Institute of Cancer Research and the Royal Marsden NHS Trust

Sutton, United Kingdom

Institute of Cancer Research and the Royal Marsden NHS Trust

Sutton, United Kingdom

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Else M.,Institute of Cancer Research and the Royal Marsden NHS Trust | Dearden C.E.,Institute of Cancer Research and the Royal Marsden NHS Trust | Matutes E.,Institute of Cancer Research and the Royal Marsden NHS Trust | Forconi F.,University of Siena | And 9 more authors.
Leukemia and Lymphoma | Year: 2011

The purine analogs pentostatin and cladribine are effective treatments for hairy cell leukemia (HCL). However, alternative treatments are needed for patients with recurrent disease. We reviewed retrospectively data from 18 patients who were retreated with either pentostatin (n=12) or cladribine (n=6) in combination with rituximab, after 1-6 (median 2) previous treatments with either purine analog as a single agent. All 18 patients responded to therapy, with a complete response (CR) rate of 89%. This compared favorably with CR rates of 68% after second-line therapy and 47% after third-line therapy in 88 patients retreated one or more times with a purine analog alone. Toxicity with the combination treatment was minimal. At a median follow-up of 36 months (range 5-83 months) all 16 complete responders remained in CR, while one partial responder developed recurrent disease at 10 months. The estimated recurrence rate at 3 years was 7%. This compares with 21% after second-line therapy and 42% after third-line therapy in the 88 patients retreated with a purine analog alone. Furthermore, it was a marked improvement on the 55% recurrence at 3 years previously seen in these same 18 patients after their own first-line treatment with single-agent pentostatin or cladribine (p=0.006). The combination of a purine analog with rituximab was safe and effective for patients with recurrent HCL. The results suggest an added benefit compared with single-agent purine analog therapy. © 2011 Informa UK, Ltd.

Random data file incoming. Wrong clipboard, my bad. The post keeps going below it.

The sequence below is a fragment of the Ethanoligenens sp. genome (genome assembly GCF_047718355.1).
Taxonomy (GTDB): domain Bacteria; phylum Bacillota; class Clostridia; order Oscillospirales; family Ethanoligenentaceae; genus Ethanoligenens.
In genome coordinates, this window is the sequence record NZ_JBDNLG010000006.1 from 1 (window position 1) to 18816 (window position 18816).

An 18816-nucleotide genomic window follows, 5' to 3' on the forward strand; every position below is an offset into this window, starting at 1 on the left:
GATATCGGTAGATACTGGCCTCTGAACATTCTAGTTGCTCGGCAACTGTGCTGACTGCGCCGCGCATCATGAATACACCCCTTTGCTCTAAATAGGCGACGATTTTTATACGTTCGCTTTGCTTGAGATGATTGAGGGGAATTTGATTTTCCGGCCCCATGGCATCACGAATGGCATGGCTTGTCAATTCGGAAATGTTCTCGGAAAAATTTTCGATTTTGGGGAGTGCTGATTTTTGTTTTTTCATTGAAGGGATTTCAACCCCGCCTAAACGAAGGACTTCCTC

Slattery M.L.,University of Utah | Herrick J.S.,University of Utah | Mullany L.E.,University of Utah | Valeri N.,Institute of Cancer Research and the Royal Marsden NHS Trust | And 4 more authors.
International Journal of Cancer | Year: 2015

MicroRNAs (miRNAs) have been implicated in colorectal cancer (CRC) development and associated with prognostic indicators such as disease stage and survival. Prognostic associations are often based on few individuals and imprecise. In this study, we utilize population-based data from 1,141 CRC cases to replicate previously reported associations between 121 miRNAs and disease stage and survival. The Agilent Human miRNA Microarray V19.0 was used to generate miRNA data following a stringent quality control protocol. Assessment of survival was done using Cox Proportional Hazard models adjusting for age, disease stage and tumor molecular phenotype. Five miRNAs were associated with more advanced disease stage; hsa-miR-145-5p and hsa-miR-31-5p showed increased expression with more advanced tumor stage, while hsa-miR-200b-3p, hsa-miR-215 and hsa-miR-451a had decreased expression with more advanced tumors. Thirteen miRNAs were associated with CRC mortality among individuals diagnosed with colon cancer while 14 were associated with CRC mortality after a diagnosis with rectal cancer. Strongest associations were observed for those miRNAs that were expressed in a small subset of tumors. Most notable associations were for hsa-miR-145-3p [hazard ratio (HR) 2.94, 95% confidence interval (CI) 1.54, 5.61], and hsa-miR-9-3p (HR 10.28, 95% CI 1.31, 80.84) with colon cancer and hsa-miR-335-5p (HR 0.17, 95% CI 0.05, 0.54) for rectal cancer. hsa-miR-374a-5p, hsa-miR-570-3p and hsa-miR-18a-5p significantly reduced the hazard of dying for all cases, regardless of tumor site. Our findings illustrate the need for a large sample to evaluate the association of miRNAs with survival and disease stage in order to determine associations by tumor site. © 2014 UICC.

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